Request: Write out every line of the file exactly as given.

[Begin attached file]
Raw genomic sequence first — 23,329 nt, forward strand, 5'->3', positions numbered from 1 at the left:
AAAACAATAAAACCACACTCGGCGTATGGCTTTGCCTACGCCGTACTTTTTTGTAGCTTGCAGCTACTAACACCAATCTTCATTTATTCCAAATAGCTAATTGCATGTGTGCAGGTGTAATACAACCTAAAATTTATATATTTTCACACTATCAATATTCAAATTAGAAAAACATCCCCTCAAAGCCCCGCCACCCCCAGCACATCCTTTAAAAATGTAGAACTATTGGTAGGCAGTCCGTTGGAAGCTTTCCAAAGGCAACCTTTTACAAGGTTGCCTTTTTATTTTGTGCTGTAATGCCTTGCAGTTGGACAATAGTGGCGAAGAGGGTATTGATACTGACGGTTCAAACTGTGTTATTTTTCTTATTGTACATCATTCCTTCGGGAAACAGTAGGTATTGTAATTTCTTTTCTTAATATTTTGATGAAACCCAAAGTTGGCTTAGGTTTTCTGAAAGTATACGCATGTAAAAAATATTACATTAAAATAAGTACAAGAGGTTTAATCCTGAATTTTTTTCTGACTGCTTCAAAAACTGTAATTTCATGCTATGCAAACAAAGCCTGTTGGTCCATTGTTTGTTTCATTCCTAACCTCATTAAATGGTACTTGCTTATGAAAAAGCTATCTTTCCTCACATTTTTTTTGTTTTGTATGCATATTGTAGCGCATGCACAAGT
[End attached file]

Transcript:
Raw genomic sequence first — 23,329 nt, forward strand, 5'->3', positions numbered from 1 at the left:
AAAACAATAAAACCACACTCGGCGTATGGCTTTGCCTACGCCGTACTTTTTTGTAGCTTGCAGCTACTAACACCAATCTTCATTTATTCCAAATAGCTAATTGCATGTGTGCAGGTGTAATACAACCTAAAATTTATATATTTTCACACTATCAATATTCAAATTAGAAAAACATCCCCTCAAAGCCCCGCCACCCCCAGCACATCCTTTAAAAATGTAGAACTATTGGTAGGCAGTCCGTTGGAAGCTTTCCAAAGGCAACCTTTTACAAGGTTGCCTTTTTATTTTGTGCTGTAATGCCTTGCAGTTGGACAATAGTGGCGAAGAGGGTATTGATACTGACGGTTCAAACTGTGTTATTTTTCTTATTGTACATCATTCCTTCGGGAAACAGTAGGTATTGTAATTTCTTTTCTTAATATTTTGATGAAACCCAAAGTTGGCTTAGGTTTTCTGAAAGTATACGCATGTAAAAAATATTACATTAAAATAAGTACAAGAGGTTTAATCCTGAATTTTTTTCTGACTGCTTCAAAAACTGTAATTTCATGCTATGCAAACAAAGCCTGTTGGTCCATTGTTTGTTTCATTCCTAACCTCATTAAATGGTACTTGCTTATGAAAAAGCTATCTTTCCTCACATTTTTTTTGTTTTGTATGCATATTGTAGCGCATGCACAAGT